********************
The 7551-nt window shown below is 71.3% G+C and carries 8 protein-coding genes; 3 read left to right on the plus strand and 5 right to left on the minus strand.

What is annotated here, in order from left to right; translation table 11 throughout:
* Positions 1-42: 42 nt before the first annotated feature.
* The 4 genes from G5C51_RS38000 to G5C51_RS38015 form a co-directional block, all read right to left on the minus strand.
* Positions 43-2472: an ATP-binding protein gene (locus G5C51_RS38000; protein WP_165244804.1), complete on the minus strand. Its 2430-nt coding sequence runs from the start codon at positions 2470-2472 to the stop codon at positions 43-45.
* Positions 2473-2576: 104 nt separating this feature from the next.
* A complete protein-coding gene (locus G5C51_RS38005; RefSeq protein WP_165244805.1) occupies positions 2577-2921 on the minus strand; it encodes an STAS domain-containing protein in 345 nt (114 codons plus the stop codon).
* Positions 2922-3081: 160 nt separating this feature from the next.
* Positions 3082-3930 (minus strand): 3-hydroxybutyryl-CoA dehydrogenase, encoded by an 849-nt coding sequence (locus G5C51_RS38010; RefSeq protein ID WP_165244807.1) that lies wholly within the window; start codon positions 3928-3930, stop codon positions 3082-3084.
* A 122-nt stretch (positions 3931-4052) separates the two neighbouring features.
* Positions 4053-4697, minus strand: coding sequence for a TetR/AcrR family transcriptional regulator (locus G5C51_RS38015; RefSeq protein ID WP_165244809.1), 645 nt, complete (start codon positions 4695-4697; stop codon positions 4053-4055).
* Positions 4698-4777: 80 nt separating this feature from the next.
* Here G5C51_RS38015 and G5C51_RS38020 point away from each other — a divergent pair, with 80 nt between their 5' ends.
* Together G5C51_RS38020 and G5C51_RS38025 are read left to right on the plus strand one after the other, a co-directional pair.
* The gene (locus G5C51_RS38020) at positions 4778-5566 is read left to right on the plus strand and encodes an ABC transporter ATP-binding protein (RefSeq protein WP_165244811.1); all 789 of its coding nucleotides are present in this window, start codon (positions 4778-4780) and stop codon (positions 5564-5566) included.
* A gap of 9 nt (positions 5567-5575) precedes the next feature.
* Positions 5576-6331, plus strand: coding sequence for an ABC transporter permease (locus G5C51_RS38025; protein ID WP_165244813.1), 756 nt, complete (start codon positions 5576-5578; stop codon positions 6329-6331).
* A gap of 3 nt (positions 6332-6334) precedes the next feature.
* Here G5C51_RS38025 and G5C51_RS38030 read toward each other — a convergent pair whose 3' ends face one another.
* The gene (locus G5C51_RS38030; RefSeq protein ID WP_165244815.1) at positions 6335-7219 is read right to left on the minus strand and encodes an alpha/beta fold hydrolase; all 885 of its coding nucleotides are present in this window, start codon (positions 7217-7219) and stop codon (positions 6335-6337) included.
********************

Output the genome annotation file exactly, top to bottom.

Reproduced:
The 7551-nt window shown below is 71.3% G+C and carries 8 protein-coding genes; 3 read left to right on the plus strand and 5 right to left on the minus strand.

What is annotated here, in order from left to right; translation table 11 throughout:
* Positions 1-42: 42 nt before the first annotated feature.
* The 4 genes from G5C51_RS38000 to G5C51_RS38015 form a co-directional block, all read right to left on the minus strand.
* Positions 43-2472: an ATP-binding protein gene (locus G5C51_RS38000; protein WP_165244804.1), complete on the minus strand. Its 2430-nt coding sequence runs from the start codon at positions 2470-2472 to the stop codon at positions 43-45.
* Positions 2473-2576: 104 nt separating this feature from the next.
* A complete protein-coding gene (locus G5C51_RS38005; RefSeq protein WP_165244805.1) occupies positions 2577-2921 on the minus strand; it encodes an STAS domain-containing protein in 345 nt (114 codons plus the stop codon).
* Positions 2922-3081: 160 nt separating this feature from the next.
* Positions 3082-3930 (minus strand): 3-hydroxybutyryl-CoA dehydrogenase, encoded by an 849-nt coding sequence (locus G5C51_RS38010; RefSeq protein ID WP_165244807.1) that lies wholly within the window; start codon positions 3928-3930, stop codon positions 3082-3084.
* A 122-nt stretch (positions 3931-4052) separates the two neighbouring features.
* Positions 4053-4697, minus strand: coding sequence for a TetR/AcrR family transcriptional regulator (locus G5C51_RS38015; RefSeq protein ID WP_165244809.1), 645 nt, complete (start codon positions 4695-4697; stop codon positions 4053-4055).
* Positions 4698-4777: 80 nt separating this feature from the next.
* Here G5C51_RS38015 and G5C51_RS38020 point away from each other — a divergent pair, with 80 nt between their 5' ends.
* Together G5C51_RS38020 and G5C51_RS38025 are read left to right on the plus strand one after the other, a co-directional pair.
* The gene (locus G5C51_RS38020) at positions 4778-5566 is read left to right on the plus strand and encodes an ABC transporter ATP-binding protein (RefSeq protein WP_165244811.1); all 789 of its coding nucleotides are present in this window, start codon (positions 4778-4780) and stop codon (positions 5564-5566) included.
* A gap of 9 nt (positions 5567-5575) precedes the next feature.
* Positions 5576-6331, plus strand: coding sequence for an ABC transporter permease (locus G5C51_RS38025; protein ID WP_165244813.1), 756 nt, complete (start codon positions 5576-5578; stop codon positions 6329-6331).
* A gap of 3 nt (positions 6332-6334) precedes the next feature.
* Here G5C51_RS38025 and G5C51_RS38030 read toward each other — a convergent pair whose 3' ends face one another.
* The gene (locus G5C51_RS38030; RefSeq protein ID WP_165244815.1) at positions 6335-7219 is read right to left on the minus strand and encodes an alpha/beta fold hydrolase; all 885 of its coding nucleotides are present in this window, start codon (positions 7217-7219) and stop codon (positions 6335-6337) included.